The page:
The National Education Association, as advocates for educators and public education, took on a unique role in the wake of the 1954 Brown v. Board of Education ruling. In 1962, two former NEA departments were combined into the Commission on Professional Rights and Responsibilities. The Commission was tasked with investigating the state of education in the U.S.A., focusing especially on individual districts, allowing them to identify local factors that may be hindering the work of students and/or teachers. The Commission's reports provide a fascinating historical snapshot of education at the local level. The investigations covered the mundane, such as overcrowded classrooms and poor quality facilities, to the controversial, like teachers dismissals following accusations of communist sympathy. Following Brown, school districts in the 17 states where segregation had been required desegregated with varying degrees of acceptance, resistance, and difficulties. Throughout the 1960s and into the 1970s, the Commission investigated school districts that were experiencing difficulties integrating.
In February of 1970, a report titled Beyond Desegregation: The Problem of Power was issued following an investigation into East Texas schools. There were some positives. For example, East Texas schools were desegregating at a faster pace than most other Southern schools. In reporting the problems, however, it draws attention to an often overlooked problem that accompanied integration. As separate school districts merged, redundant teaching positions would often get eliminated. Were the system fair, distribution of the remaining jobs would have been fair, as well. Unfortunately, the reports show that this was not the case. As the report says, "[i]t would have been news if the NEA Special Committee had found, during its study, even one single school district where there was any significant amount of faculty desegregation, where the desegregation process had been accomplished equitably and without the release or demotion of black teachers, or where a black principal had been appointed to the principalship of any school with as much as 10 percent white student enrollment."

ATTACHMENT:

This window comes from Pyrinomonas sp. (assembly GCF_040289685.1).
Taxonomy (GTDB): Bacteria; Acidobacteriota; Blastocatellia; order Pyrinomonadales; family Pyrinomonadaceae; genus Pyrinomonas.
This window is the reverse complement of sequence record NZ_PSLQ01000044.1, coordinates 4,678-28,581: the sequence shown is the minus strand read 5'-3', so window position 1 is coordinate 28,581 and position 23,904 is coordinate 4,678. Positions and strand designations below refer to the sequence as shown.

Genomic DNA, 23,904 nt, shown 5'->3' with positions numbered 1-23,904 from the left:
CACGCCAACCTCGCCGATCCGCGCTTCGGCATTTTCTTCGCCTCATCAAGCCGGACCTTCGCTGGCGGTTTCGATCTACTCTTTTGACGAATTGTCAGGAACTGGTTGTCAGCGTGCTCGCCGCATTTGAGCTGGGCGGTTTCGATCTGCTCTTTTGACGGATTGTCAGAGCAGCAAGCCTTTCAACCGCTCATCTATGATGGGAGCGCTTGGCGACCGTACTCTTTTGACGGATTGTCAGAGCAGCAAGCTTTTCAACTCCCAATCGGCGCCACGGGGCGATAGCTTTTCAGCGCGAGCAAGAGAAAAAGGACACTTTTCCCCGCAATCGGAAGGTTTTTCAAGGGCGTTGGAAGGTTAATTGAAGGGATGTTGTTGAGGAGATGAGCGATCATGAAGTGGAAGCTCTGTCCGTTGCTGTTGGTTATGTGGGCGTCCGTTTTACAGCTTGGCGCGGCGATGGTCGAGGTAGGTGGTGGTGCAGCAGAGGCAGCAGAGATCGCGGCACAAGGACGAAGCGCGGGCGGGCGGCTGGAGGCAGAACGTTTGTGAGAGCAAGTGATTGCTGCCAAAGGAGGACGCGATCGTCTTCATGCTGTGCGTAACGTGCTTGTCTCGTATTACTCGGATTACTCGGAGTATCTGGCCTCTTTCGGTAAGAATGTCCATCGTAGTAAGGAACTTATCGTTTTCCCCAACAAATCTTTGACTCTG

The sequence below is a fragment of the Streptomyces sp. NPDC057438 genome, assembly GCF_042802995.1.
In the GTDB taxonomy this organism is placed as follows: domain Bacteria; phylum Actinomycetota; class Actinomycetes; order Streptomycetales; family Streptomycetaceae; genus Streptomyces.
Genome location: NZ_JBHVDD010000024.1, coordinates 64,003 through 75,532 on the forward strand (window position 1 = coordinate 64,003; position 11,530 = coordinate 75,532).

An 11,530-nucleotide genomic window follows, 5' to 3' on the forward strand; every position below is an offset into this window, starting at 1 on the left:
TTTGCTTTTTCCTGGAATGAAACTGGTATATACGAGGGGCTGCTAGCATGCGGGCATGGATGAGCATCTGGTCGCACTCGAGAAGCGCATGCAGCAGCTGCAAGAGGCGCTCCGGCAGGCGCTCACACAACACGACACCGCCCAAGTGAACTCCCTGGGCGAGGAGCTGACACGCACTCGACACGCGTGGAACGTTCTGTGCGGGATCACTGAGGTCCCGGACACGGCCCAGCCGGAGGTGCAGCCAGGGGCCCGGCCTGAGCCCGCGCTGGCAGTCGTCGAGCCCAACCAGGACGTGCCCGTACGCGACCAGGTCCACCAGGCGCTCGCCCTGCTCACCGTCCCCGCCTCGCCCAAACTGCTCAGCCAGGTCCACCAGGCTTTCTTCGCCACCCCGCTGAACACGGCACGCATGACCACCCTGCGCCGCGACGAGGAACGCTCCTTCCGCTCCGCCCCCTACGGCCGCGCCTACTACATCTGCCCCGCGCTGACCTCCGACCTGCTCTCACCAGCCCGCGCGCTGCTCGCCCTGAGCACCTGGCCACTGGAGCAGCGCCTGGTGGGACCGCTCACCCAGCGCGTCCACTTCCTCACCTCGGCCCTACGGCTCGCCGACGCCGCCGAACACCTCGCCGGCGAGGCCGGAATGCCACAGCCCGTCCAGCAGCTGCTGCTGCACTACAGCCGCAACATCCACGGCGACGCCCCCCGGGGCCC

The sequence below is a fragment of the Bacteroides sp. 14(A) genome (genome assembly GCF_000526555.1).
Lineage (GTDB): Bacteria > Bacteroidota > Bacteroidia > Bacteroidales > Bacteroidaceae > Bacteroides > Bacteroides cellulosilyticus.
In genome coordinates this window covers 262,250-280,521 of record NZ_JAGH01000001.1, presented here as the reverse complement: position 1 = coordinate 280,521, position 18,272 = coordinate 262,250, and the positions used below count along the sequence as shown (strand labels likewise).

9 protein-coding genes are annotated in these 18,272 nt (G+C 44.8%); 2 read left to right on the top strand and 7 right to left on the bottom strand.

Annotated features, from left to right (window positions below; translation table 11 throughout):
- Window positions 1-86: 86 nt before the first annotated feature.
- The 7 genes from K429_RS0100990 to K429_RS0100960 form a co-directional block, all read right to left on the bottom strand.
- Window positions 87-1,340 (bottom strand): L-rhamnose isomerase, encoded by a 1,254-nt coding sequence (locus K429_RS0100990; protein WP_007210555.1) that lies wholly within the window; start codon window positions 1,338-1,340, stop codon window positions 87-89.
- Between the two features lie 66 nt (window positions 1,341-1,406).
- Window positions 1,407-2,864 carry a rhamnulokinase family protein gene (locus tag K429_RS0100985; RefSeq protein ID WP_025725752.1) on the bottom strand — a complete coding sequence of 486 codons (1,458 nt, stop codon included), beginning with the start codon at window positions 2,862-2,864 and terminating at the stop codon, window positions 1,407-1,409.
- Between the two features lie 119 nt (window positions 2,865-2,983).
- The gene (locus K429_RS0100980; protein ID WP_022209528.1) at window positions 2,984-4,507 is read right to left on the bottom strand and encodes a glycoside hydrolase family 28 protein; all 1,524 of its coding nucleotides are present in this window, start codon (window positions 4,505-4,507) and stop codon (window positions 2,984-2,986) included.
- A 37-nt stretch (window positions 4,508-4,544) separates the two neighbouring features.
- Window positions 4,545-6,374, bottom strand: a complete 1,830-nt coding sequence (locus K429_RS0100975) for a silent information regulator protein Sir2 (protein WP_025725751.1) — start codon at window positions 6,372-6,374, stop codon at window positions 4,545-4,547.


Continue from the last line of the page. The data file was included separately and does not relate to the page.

The report is 57 pages in all, and provides a background of East Texas' uniqueness, insight into how locals resisted integration, addresses the question of power imbalance within the community, and finishes with suggestions on how to overcome this imbalance. Eventually, the report came to Gelman Library Special Collections as part of the NEA Collection. A .pdf of the first 7 pages of report is available below, explaining the methodology the investigators followed. Anyone interested in reading the rest of the report, or in knowing more about the NEA's role in integration, can contact the NEA Archivist at email@example.com.